His colleagues back in London began the long, instinctive post-mortem that always follows these things: was he too young, too inexperienced, too unprotected, too pressured? A print journalist interviewed by one of the news agencies blamed the rapacious editors back home, who (he assumed) demanded more and better pictures, regardless of risk.
It all seemed very mistaken. For a start, John Schofield would have been 30 next month, and had reported from some of the more dangerous parts of the former Yugoslavia before. As for the notion that the BBC's editors urged its journalists on to further risk-taking: ludicrous.
In war-zones, the corporation becomes distinctly nannyish. We had the first armoured vehicles in this war, and still have more and better ones than anyone else. British newspapers, in particular, were shamefully slow in providing their staff with protection. When I said in print that I had given up wearing a flak jacket in Sarajevo because the citizens there didn't have them, I received an immediate letter of rebuke from the BBC bureaucracy: it was dangerous, I was setting a bad example, and so on. Editors are always anxious to assure you that nothing, and certainly not their news bulletin, is worth getting hurt for.
Instead, the pressure to go farther is an internal one; it comes from yourself. And since this is not a war with clearly defined front lines, it is very hard to tell when you are starting into difficulties. Life is not like the cinema; no sinister music plays to indicate that you are in serious danger. The sun shines, the soldiers wave pleasantly, you joke. Then the shooting starts, and someone is lying in a pool of blood.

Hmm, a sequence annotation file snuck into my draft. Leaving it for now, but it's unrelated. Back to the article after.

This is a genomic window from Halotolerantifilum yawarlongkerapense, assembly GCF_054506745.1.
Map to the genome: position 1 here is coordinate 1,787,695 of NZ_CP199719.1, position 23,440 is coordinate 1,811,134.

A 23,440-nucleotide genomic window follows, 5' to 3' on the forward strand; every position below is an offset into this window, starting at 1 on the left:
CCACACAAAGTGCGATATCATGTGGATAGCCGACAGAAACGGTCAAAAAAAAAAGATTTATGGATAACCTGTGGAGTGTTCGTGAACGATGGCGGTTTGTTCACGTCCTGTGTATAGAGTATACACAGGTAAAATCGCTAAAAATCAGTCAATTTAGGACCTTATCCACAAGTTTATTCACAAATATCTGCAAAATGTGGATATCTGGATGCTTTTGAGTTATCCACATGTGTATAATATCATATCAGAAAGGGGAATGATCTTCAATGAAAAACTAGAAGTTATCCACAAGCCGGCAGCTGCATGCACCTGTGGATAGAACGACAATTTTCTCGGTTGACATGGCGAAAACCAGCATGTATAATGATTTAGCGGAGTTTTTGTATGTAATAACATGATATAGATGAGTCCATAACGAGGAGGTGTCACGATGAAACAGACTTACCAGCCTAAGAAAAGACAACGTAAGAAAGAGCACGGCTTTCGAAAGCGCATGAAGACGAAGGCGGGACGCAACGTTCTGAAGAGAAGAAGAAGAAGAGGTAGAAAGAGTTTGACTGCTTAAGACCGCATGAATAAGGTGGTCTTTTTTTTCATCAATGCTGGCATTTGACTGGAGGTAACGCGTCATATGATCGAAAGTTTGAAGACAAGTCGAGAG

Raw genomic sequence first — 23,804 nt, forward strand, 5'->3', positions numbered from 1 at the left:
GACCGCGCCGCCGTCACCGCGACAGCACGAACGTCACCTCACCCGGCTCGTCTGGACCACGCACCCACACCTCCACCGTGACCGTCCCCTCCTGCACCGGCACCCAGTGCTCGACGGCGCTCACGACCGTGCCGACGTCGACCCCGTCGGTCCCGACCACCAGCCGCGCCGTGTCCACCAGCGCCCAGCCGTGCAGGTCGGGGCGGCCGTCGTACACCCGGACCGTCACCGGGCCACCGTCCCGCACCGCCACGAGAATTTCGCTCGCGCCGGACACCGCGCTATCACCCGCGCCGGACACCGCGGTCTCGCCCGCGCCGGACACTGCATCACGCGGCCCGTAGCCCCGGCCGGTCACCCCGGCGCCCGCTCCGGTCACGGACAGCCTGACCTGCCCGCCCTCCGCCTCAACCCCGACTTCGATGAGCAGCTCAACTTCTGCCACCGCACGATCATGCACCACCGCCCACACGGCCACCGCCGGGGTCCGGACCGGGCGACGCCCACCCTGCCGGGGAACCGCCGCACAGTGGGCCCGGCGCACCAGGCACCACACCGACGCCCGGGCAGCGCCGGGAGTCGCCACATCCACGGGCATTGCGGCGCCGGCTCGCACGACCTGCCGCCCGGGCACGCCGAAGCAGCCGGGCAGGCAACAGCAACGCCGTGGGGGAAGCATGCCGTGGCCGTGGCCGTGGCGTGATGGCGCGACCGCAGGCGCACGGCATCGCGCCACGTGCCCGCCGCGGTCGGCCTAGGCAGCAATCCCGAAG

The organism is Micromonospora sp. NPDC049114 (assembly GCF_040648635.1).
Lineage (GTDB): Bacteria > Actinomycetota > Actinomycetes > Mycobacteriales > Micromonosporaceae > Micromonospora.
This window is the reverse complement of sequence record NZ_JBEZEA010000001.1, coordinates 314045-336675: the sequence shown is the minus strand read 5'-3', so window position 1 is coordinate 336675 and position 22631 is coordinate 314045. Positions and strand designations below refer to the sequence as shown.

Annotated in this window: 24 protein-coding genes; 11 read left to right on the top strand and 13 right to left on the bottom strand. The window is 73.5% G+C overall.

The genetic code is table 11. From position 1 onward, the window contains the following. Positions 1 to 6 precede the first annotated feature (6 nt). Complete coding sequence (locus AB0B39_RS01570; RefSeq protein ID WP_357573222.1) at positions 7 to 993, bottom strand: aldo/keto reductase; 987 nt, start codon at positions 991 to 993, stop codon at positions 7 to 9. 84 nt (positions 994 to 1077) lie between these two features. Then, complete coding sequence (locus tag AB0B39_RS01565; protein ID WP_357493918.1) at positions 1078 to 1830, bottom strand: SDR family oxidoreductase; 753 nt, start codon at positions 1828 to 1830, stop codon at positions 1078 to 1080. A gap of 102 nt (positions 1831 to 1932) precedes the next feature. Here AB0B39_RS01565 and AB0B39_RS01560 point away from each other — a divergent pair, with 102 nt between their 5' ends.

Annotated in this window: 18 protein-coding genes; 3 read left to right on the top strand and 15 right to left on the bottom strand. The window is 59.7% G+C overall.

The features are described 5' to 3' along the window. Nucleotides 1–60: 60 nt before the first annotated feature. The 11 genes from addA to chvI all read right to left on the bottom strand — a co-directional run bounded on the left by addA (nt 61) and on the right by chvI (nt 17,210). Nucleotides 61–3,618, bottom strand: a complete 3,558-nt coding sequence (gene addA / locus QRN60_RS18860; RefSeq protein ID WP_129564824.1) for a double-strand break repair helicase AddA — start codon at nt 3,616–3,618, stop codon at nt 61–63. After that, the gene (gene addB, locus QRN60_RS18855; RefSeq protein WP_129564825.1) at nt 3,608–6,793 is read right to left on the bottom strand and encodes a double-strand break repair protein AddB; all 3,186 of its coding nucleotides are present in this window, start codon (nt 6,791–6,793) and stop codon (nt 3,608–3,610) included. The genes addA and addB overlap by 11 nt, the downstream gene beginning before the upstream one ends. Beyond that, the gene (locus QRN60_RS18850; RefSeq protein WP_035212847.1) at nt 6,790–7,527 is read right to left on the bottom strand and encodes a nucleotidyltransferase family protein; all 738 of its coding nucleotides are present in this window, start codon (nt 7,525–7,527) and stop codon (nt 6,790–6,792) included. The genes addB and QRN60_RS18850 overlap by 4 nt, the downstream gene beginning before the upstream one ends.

The uncomfortable fact is that covering a war is risky. When every ill-trained militiaman carries a high-velocity weapon there can be no real safety. The only precaution is to send fewer people to war zones. Statistically, the chances that they will be killed or injured would presumably be lower. But there is no guarantee.
John Schofield was one of the best of the younger generation of BBC journalists; bright, resourceful, charming, ambitious. You cannot really nanny such people to the point where they will never be in danger.
The writer is foreign affairs editor of the BBC.
The dead in former Yugoslavia
June 1991 - August 1995
In the Slovene war
1 & 2 Nick Vogel and Norbert Werner
(Freelances) 28 June 1991
In the Croatian war
3 Egon Scotland (Suddeutsche Zeitung - Munich) 26 July 1991
4 Stjepan Penic (Glas Slavonlje - Osijek) 4 August 1991
5 Gordan Lederer (Croatian Television HTV - Zagreb) Fatally injured 9 August 1991
6 Zarko Kaic (Croatian Television HTV - Osijek) 28 August 1991
7 Djuro Podboj (Croatian Television HTV - Osijek) 29 August 1991
8 & 9 Victor Nogin and Gennady Kurenoi Last seen 3 September 1991
10 Nikola Stojanac (Croatian Television HTV - Zagreb) 15 September 1991
11 Pierre Blanchet (Nouvel Observateur - France) 19 September 1991
12 Damian Reudin (Radio Suisse Romande - Switzerland) 19 September 1991
13 Peter Brysky (Freelance) 6 October 1991 14 Milan Zegarac (Vecernje novosti - Belgrade) 7 October 1991
15, 16, 17 & 18 Zoran Amidzic, Bora Petrovic, Dejan Milicevic (TV Belgrade) and Sreten Ilic (Radio Sabac) 9 October 1991
19 Jusuf Cehajic (Vecernje novosti - Belgrade) 12 November 1991
20 Bodislav Marjanovic (Freelance) 16 November 1991
21 Pavo Urban (Freelance) 8 December 1991